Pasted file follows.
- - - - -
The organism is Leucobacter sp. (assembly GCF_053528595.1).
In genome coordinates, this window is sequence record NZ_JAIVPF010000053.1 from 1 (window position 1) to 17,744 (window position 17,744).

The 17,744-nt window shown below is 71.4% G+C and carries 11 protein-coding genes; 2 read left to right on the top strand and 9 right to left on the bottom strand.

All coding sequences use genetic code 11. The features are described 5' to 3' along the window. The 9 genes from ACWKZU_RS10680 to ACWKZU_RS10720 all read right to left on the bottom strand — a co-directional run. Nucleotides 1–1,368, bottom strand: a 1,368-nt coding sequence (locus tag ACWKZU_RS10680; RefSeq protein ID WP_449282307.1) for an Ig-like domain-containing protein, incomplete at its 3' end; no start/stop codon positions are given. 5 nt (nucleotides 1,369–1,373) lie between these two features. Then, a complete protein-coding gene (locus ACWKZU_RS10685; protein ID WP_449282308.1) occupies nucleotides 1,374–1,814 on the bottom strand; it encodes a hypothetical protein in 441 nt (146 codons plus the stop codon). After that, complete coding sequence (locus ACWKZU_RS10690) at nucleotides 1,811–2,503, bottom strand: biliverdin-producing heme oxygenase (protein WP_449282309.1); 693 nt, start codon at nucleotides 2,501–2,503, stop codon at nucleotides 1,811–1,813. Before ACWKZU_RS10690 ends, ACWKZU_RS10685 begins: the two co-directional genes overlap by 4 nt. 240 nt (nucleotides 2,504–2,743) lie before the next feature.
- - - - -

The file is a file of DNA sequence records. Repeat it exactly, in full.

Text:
The organism is Leucobacter sp. (assembly GCF_053528595.1).
In genome coordinates, this window is sequence record NZ_JAIVPF010000053.1 from 1 (window position 1) to 17,744 (window position 17,744).

The 17,744-nt window shown below is 71.4% G+C and carries 11 protein-coding genes; 2 read left to right on the top strand and 9 right to left on the bottom strand.

All coding sequences use genetic code 11. The features are described 5' to 3' along the window. The 9 genes from ACWKZU_RS10680 to ACWKZU_RS10720 all read right to left on the bottom strand — a co-directional run. Nucleotides 1–1,368, bottom strand: a 1,368-nt coding sequence (locus tag ACWKZU_RS10680; RefSeq protein ID WP_449282307.1) for an Ig-like domain-containing protein, incomplete at its 3' end; no start/stop codon positions are given. 5 nt (nucleotides 1,369–1,373) lie between these two features. Then, a complete protein-coding gene (locus ACWKZU_RS10685; protein ID WP_449282308.1) occupies nucleotides 1,374–1,814 on the bottom strand; it encodes a hypothetical protein in 441 nt (146 codons plus the stop codon). After that, complete coding sequence (locus ACWKZU_RS10690) at nucleotides 1,811–2,503, bottom strand: biliverdin-producing heme oxygenase (protein WP_449282309.1); 693 nt, start codon at nucleotides 2,501–2,503, stop codon at nucleotides 1,811–1,813. Before ACWKZU_RS10690 ends, ACWKZU_RS10685 begins: the two co-directional genes overlap by 4 nt. 240 nt (nucleotides 2,504–2,743) lie before the next feature.